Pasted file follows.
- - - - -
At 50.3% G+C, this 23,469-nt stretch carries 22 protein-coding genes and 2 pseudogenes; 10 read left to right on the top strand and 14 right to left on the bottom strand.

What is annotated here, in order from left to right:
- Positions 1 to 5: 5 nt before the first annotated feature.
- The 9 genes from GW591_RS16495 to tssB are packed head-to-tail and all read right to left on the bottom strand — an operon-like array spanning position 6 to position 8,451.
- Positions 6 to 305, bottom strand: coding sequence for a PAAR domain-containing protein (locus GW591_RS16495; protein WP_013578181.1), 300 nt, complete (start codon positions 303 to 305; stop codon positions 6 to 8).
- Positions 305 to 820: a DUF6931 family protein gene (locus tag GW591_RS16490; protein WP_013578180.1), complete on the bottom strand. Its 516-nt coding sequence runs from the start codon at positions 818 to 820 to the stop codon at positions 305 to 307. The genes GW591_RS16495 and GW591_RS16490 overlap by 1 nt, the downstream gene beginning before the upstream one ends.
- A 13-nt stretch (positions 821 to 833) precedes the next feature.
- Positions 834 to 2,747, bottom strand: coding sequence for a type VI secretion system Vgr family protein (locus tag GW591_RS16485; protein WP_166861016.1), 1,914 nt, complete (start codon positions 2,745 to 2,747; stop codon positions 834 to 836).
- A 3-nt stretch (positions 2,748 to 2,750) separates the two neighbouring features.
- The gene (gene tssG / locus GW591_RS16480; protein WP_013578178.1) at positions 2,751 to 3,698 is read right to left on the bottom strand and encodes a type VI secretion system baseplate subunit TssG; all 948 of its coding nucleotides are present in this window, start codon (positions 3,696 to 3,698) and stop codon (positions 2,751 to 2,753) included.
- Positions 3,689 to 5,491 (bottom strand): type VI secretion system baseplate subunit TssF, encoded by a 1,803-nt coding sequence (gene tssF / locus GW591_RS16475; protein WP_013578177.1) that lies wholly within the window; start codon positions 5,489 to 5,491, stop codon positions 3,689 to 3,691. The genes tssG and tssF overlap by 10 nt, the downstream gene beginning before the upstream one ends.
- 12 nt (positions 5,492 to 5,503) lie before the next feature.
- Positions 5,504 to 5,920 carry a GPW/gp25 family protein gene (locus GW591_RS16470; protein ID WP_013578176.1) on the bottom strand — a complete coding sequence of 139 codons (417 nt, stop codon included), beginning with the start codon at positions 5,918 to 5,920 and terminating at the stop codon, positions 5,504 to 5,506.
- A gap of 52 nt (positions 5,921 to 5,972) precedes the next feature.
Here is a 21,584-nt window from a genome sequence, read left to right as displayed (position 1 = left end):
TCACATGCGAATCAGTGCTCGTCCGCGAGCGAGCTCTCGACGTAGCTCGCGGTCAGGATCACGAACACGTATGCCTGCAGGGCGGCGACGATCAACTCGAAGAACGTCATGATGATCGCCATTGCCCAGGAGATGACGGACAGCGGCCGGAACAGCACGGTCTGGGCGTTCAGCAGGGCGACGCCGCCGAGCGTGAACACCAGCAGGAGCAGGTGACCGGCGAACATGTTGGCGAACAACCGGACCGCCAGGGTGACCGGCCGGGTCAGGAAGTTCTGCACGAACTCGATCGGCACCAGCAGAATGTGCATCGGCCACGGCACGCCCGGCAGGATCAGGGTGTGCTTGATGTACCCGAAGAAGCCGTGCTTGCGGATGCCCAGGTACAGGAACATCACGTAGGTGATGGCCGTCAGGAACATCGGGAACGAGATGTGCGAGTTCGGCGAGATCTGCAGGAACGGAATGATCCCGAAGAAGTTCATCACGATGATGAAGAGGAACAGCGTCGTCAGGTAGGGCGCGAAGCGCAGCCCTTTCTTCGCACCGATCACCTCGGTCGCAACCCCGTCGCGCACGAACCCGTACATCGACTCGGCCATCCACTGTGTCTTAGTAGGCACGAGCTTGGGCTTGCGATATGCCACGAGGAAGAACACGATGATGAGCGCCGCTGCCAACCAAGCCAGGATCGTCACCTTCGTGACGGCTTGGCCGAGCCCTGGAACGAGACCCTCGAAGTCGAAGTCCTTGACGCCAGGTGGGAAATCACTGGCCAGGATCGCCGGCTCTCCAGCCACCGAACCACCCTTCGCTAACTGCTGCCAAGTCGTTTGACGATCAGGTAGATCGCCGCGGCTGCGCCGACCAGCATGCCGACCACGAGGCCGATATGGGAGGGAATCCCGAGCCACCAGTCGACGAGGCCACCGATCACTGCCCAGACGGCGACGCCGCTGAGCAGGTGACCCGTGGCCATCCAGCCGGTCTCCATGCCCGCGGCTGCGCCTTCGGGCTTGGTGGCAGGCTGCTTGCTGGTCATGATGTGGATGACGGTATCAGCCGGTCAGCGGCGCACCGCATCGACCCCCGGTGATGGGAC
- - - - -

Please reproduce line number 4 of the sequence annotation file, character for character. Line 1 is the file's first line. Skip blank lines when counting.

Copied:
- The 9 genes from GW591_RS16495 to tssB are packed head-to-tail and all read right to left on the bottom strand — an operon-like array spanning position 6 to position 8,451.